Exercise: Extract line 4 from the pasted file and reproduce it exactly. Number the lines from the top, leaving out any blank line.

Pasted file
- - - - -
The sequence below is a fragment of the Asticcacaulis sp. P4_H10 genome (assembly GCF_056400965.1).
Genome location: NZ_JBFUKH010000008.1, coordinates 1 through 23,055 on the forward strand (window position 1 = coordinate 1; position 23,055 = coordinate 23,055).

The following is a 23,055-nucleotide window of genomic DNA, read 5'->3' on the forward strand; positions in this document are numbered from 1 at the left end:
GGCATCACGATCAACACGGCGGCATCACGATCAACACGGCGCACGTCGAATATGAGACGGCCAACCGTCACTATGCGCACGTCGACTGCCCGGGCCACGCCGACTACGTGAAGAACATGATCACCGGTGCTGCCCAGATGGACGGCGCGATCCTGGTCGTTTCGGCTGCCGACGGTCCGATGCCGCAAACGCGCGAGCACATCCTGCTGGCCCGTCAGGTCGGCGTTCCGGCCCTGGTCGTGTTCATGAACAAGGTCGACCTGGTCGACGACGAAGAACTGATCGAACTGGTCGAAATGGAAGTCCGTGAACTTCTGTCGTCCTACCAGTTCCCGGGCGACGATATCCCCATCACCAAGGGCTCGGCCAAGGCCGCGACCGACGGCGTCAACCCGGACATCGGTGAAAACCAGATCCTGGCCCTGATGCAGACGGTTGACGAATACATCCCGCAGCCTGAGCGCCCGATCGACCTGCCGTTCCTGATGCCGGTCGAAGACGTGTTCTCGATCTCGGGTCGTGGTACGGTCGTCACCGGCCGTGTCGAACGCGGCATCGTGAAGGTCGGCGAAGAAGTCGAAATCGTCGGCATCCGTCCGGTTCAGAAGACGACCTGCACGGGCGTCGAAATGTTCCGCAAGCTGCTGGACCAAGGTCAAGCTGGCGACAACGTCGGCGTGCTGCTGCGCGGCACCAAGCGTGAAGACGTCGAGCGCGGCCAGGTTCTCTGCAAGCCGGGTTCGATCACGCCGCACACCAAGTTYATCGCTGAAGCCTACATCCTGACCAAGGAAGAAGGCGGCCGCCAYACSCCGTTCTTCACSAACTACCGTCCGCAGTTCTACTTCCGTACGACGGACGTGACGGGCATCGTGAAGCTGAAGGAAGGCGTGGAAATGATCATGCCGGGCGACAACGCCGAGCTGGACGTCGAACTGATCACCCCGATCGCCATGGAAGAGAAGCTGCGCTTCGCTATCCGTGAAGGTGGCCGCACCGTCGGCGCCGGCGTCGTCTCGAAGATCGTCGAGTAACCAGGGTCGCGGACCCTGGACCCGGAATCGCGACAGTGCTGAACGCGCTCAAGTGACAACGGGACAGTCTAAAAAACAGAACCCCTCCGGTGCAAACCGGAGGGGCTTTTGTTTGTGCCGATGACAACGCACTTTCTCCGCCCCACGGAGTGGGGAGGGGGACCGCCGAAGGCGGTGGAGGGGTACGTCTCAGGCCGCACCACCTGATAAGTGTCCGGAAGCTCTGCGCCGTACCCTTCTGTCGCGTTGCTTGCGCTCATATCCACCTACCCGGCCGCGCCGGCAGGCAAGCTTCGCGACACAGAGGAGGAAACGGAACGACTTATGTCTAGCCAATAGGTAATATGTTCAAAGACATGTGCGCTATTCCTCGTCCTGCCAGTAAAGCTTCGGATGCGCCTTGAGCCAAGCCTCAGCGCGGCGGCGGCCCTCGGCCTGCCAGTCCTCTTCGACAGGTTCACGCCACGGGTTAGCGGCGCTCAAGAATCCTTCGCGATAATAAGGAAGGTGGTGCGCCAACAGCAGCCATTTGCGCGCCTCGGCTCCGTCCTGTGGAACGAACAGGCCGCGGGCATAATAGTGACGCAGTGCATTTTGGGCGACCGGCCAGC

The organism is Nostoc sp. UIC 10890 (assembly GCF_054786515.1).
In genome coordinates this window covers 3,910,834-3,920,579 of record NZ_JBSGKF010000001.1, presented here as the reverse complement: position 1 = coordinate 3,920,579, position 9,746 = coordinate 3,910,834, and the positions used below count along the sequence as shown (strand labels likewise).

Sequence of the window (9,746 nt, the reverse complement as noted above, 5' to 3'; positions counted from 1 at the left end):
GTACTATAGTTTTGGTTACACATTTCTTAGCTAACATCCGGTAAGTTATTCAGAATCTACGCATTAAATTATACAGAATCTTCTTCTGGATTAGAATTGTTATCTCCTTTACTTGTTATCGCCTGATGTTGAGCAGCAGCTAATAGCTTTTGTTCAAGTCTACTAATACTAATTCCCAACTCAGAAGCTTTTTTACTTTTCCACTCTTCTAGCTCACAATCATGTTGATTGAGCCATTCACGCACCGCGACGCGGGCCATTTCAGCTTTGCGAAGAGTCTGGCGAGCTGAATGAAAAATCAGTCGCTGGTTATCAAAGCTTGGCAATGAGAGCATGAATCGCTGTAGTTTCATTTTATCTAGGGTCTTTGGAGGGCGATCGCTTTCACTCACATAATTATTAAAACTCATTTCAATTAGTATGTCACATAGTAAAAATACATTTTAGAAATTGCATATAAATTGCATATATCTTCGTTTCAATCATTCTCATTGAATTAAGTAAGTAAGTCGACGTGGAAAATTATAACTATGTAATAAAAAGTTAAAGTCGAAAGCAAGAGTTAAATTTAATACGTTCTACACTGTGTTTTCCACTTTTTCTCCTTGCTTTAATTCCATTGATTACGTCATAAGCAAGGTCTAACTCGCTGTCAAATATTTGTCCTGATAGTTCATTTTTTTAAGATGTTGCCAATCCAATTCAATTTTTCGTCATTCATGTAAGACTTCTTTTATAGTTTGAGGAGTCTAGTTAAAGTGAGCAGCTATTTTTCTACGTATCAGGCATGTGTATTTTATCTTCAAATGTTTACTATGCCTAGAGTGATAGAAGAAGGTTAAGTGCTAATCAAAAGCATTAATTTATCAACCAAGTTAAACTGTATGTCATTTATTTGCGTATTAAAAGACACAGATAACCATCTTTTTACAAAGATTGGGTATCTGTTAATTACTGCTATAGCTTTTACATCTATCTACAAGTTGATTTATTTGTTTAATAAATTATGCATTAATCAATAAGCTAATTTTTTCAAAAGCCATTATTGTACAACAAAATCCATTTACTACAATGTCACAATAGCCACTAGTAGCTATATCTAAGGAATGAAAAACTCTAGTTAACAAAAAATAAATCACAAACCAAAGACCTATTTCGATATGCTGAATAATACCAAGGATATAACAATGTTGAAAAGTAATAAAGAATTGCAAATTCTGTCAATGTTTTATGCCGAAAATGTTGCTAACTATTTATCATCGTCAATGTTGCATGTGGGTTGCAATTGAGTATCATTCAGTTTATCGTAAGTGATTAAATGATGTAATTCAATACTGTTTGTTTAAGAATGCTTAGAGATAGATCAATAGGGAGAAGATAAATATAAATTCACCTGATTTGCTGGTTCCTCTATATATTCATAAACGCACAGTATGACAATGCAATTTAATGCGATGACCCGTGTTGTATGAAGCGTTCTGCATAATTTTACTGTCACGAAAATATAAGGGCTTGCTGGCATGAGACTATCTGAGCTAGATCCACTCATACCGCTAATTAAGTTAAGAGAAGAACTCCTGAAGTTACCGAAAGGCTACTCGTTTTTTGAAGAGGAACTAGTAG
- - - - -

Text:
GGCATCACGATCAACACGGCGGCATCACGATCAACACGGCGCACGTCGAATATGAGACGGCCAACCGTCACTATGCGCACGTCGACTGCCCGGGCCACGCCGACTACGTGAAGAACATGATCACCGGTGCTGCCCAGATGGACGGCGCGATCCTGGTCGTTTCGGCTGCCGACGGTCCGATGCCGCAAACGCGCGAGCACATCCTGCTGGCCCGTCAGGTCGGCGTTCCGGCCCTGGTCGTGTTCATGAACAAGGTCGACCTGGTCGACGACGAAGAACTGATCGAACTGGTCGAAATGGAAGTCCGTGAACTTCTGTCGTCCTACCAGTTCCCGGGCGACGATATCCCCATCACCAAGGGCTCGGCCAAGGCCGCGACCGACGGCGTCAACCCGGACATCGGTGAAAACCAGATCCTGGCCCTGATGCAGACGGTTGACGAATACATCCCGCAGCCTGAGCGCCCGATCGACCTGCCGTTCCTGATGCCGGTCGAAGACGTGTTCTCGATCTCGGGTCGTGGTACGGTCGTCACCGGCCGTGTCGAACGCGGCATCGTGAAGGTCGGCGAAGAAGTCGAAATCGTCGGCATCCGTCCGGTTCAGAAGACGACCTGCACGGGCGTCGAAATGTTCCGCAAGCTGCTGGACCAAGGTCAAGCTGGCGACAACGTCGGCGTGCTGCTGCGCGGCACCAAGCGTGAAGACGTCGAGCGCGGCCAGGTTCTCTGCAAGCCGGGTTCGATCACGCCGCACACCAAGTTYATCGCTGAAGCCTACATCCTGACCAAGGAAGAAGGCGGCCGCCAYACSCCGTTCTTCACSAACTACCGTCCGCAGTTCTACTTCCGTACGACGGACGTGACGGGCATCGTGAAGCTGAAGGAAGGCGTGGAAATGATCATGCCGGGCGACAACGCCGAGCTGGACGTCGAACTGATCACCCCGATCGCCATGGAAGAGAAGCTGCGCTTCGCTATCCGTGAAGGTGGCCGCACCGTCGGCGCCGGCGTCGTCTCGAAGATCGTCGAGTAACCAGGGTCGCGGACCCTGGACCCGGAATCGCGACAGTGCTGAACGCGCTCAAGTGACAACGGGACAGTCTAAAAAACAGAACCCCTCCGGTGCAAACCGGAGGGGCTTTTGTTTGTGCCGATGACAACGCACTTTCTCCGCCCCACGGAGTGGGGAGGGGGACCGCCGAAGGCGGTGGAGGGGTACGTCTCAGGCCGCACCACCTGATAAGTGTCCGGAAGCTCTGCGCCGTACCCTTCTGTCGCGTTGCTTGCGCTCATATCCACCTACCCGGCCGCGCCGGCAGGCAAGCTTCGCGACACAGAGGAGGAAACGGAACGACTTATGTCTAGCCAATAGGTAATATGTTCAAAGACATGTGCGCTATTCCTCGTCCTGCCAGTAAAGCTTCGGATGCGCCTTGAGCCAAGCCTCAGCGCGGCGGCGGCCCTCGGCCTGCCAGTCCTCTTCGACAGGTTCACGCCACGGGTTAGCGGCGCTCAAGAATCCTTCGCGATAATAAGGAAGGTGGTGCGCCAACAGCAGCCATTTGCGCGCCTCGGCTCCGTCCTGTGGAACGAACAGGCCGCGGGCATAATAGTGACGCAGTGCATTTTGGGCGACCGGCCAGC